We all have insecurities, but when our insecurities and weaknesses overwhelm our thinking and change our behavior, we may actually be highlighting them rather than working through them.
Are you inferior to your colleagues or your supervisors?
One thing is for sure, if you do the five (5) things listed below, I can tell you that your colleagues and supervisors believe you are inferior (less important and smaller than they are), and as a result, you will not be the first person they consider for special projects, career opportunities or promotions.
As you read the following behaviors, really contemplate whether or not you might have an inferiority complex and why it might be stalling your career and affecting your leadership capability.
There are many different ways you can undermine your leadership and stall or kill your career, and having an inferiority complex tops the list because it causes you to think and behave in ways that are completely contrary to the kind of thoughts and behaviors that lead to career success.
Just as we don’t enjoy working with those who have a superiority complex, we also don’t enjoy working with those who have an inferiority complex.
The Webster dictionary defines superiority complex as an exaggerated opinion of oneself [normally applied to mask a supposed inferiority], and it defines inferiority complex as a belief that you are less worthy or important than other people. In both instances, the person appears weak because both complexes have something to do with feeling less than worthy or less valuable than others. It is a lose/lose proposition for you and your career.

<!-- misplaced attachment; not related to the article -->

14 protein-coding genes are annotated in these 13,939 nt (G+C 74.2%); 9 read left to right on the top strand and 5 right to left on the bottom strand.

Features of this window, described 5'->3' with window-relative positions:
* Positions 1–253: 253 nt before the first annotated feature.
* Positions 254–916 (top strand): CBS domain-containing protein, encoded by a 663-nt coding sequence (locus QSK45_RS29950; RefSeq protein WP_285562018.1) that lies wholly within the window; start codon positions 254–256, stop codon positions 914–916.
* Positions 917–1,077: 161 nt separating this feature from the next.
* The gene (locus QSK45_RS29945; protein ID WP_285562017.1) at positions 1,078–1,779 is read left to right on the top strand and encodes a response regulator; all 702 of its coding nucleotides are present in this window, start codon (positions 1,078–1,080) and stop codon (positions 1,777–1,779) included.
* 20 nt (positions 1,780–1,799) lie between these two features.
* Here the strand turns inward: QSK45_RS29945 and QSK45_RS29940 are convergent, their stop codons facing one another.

Five Behaviors that may Cause You to Seem Inferior and Stall Your Career
1. You don’t ever ask for help but you offer it.
Why? You are convinced that this makes you look weak and are afraid of being vulnerable. Or – you believe that you are put here to help others but no one can really help you. You are too self-sufficient.
The irony is that the exact opposite is true. Asking for help shows strength, confidence and courage. When you reach out to others, you express a willingness to learn, and you are acknowledging that you are not mentally or intellectually superior. You also create an opportunity to develop another by letting him/her do something for you and attempt to problem solve with you.
The rub on this behavior is that when an individual is offering help but never asking for it, it could come off that the person is willing to help others but not open to receive help from others. This could be the result of some hidden insecurities about being afraid to admit he/she even could need another’s help at all. Helping others is something we encourage and surely hope people would do, but great leaders seek opportunities to develop others, and one way to do that is to let others help and advise you in the process. Even when the leader doesn’t need help, he/she could create opportunities for others to develop and shine by allowing someone to help him/her at times as well.
2. You don’t ask questions.